It's a possiblity, but I think the risk outweighs the potential gain. This might work out well for an experienced Java hacker that already has all the standard Java idioms at his fingertips. Mixing in some Perl might be a big help. However, for a Perl geek trying to swim in the Java swamp, these imported idioms will essentially act as a crutch. Worse, they will render his code unmaintainable by normal Java programmers. All in all, I think this is best avoided.

        -sam

Re: Perl Functionality in Java
by John M. Dlugosz (Monsignor) on Nov 07, 2002 at 20:50 UTC
    A number of years ago at work I imlemented pack/unpack like things in C++. Indeed, it made dealing with network protocol data streams much simpler; it cut the code size by a very large factor.
Re: Perl Functionality in Java
by zaimoni (Beadle) on Nov 08, 2002 at 05:45 UTC

    To get to the point: Is there a software project out there to give Java Perl power? I'm not talking about taking my perl code and stuffing it into Java, I'm talking about some org.perl.* packages that will reduce my coding time with lovely Java versions of perl beauties like map, (un)pack, printf, and grep. For example:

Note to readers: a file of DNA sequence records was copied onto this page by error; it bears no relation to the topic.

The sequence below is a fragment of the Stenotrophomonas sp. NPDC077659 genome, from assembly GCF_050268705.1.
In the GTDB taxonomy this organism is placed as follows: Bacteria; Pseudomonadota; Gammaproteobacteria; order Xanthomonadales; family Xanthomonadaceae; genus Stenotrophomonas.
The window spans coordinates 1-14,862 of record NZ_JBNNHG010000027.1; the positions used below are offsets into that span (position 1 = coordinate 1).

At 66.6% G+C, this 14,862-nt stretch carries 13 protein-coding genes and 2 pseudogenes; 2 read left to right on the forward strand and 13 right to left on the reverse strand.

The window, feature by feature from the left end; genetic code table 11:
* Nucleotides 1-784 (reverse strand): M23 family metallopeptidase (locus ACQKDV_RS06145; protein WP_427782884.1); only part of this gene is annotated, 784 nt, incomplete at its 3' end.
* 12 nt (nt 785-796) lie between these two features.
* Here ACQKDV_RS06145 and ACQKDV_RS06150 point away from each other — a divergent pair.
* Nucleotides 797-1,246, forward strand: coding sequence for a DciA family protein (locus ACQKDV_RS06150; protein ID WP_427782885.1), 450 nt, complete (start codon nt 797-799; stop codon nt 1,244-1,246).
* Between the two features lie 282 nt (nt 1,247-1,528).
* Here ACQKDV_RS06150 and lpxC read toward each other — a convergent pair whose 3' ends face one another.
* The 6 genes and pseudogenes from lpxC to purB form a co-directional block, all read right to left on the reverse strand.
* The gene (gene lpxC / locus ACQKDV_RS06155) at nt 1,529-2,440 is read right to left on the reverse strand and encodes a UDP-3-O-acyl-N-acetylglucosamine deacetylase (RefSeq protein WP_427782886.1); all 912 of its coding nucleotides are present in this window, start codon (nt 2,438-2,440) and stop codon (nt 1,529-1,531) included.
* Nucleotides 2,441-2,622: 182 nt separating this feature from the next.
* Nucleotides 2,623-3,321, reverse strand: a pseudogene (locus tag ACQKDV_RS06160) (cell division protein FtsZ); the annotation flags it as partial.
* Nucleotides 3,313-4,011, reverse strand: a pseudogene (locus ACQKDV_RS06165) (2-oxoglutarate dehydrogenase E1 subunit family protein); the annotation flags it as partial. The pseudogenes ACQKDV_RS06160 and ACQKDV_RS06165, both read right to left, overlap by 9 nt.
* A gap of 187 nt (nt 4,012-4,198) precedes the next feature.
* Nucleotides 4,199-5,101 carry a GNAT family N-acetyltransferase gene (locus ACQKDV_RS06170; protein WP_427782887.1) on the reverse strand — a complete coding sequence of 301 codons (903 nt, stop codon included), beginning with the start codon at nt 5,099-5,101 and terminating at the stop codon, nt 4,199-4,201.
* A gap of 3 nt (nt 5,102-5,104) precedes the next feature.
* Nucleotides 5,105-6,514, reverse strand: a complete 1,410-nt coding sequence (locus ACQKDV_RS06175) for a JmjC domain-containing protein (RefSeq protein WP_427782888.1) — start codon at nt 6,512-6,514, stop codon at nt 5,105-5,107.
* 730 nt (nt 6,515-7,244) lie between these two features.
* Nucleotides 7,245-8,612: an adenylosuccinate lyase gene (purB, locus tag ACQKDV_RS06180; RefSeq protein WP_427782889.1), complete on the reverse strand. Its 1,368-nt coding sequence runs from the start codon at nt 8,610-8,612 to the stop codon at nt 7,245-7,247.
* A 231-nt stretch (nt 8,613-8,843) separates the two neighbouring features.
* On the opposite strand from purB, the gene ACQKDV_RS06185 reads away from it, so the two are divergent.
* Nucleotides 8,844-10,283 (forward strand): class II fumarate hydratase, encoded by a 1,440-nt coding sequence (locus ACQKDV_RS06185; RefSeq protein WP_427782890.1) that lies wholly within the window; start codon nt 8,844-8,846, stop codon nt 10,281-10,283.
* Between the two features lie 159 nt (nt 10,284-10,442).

<p>import org.perl.*;</p> <p>Collection foo = Perl5.unpack(template, string);</p>

    map, grep: Good idea for rapid prototyping. I see that one proposal is already in...just fine-tune it. There are several Java classes derived from an abstract list type.

    printf: This C-ism is ill-advised, even in Perl. I think of it as "C portability support". In the absence of a perfect analog, I would become familiar with the higher-level text I/O instead.

    pack/unpack: Java is designed to protect you from binary. Any pure Java implementation is likely to have the speed of molasses in July.

    There are analogs of the LWP module family in Java; I would be concentrating on that for high-level internet connectivity. For instance, an image can be specified with a URL source. It's interesting watching 14 images load asynchronously....

    I would also be careful with braces. If the coding style guidelines permit, you can use them to force temporary variables to go out of scope before the function exits. This is a RAM efficiency measure. The object here is not Perl-like code, but Perl-like memory recycling.